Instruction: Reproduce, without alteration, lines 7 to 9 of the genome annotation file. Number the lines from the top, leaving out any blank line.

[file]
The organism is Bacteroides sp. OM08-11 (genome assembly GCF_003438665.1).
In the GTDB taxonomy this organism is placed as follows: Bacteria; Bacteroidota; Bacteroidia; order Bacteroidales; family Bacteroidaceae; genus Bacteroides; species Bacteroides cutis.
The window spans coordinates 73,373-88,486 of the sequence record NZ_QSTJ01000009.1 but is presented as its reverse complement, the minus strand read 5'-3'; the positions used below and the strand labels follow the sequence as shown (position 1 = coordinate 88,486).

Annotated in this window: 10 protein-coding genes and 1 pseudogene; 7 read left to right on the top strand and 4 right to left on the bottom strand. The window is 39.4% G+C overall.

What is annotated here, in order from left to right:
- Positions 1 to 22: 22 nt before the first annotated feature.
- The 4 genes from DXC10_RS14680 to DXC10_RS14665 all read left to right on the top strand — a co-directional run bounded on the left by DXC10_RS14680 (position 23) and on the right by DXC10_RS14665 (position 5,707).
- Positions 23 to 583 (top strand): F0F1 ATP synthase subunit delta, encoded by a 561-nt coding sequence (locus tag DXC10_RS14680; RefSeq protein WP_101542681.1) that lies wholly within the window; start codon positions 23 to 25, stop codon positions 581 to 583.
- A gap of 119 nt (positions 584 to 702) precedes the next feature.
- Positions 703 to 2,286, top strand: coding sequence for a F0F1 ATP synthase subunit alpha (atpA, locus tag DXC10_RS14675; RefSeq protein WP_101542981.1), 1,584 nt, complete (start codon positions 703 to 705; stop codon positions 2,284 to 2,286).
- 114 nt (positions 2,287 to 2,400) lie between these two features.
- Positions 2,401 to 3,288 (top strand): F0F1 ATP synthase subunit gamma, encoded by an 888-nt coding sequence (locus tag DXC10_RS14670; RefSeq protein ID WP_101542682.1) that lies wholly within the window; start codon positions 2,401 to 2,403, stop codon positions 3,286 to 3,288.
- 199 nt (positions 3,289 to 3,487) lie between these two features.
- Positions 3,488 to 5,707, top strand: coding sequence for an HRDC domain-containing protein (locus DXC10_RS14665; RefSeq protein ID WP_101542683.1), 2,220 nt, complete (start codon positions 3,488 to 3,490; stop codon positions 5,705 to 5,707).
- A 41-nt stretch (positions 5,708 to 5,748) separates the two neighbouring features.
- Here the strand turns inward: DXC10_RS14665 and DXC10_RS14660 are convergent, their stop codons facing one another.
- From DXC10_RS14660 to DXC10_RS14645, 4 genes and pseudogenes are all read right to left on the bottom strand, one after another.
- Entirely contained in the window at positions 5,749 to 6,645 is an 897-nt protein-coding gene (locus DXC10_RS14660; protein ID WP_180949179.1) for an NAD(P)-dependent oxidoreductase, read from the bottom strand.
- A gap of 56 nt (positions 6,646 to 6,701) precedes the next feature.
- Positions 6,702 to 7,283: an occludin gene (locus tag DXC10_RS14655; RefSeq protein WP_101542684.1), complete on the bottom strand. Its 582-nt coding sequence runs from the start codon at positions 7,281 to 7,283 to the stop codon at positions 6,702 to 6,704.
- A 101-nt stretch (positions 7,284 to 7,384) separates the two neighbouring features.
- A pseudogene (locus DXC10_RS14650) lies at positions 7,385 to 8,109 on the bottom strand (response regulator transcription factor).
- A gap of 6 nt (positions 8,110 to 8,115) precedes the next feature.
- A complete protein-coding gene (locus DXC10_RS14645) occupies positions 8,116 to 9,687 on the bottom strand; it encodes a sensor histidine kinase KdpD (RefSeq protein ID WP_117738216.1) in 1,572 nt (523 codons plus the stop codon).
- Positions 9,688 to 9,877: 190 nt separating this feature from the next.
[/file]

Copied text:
- The 4 genes from DXC10_RS14680 to DXC10_RS14665 all read left to right on the top strand — a co-directional run bounded on the left by DXC10_RS14680 (position 23) and on the right by DXC10_RS14665 (position 5,707).
- Positions 23 to 583 (top strand): F0F1 ATP synthase subunit delta, encoded by a 561-nt coding sequence (locus tag DXC10_RS14680; RefSeq protein WP_101542681.1) that lies wholly within the window; start codon positions 23 to 25, stop codon positions 581 to 583.
- A gap of 119 nt (positions 584 to 702) precedes the next feature.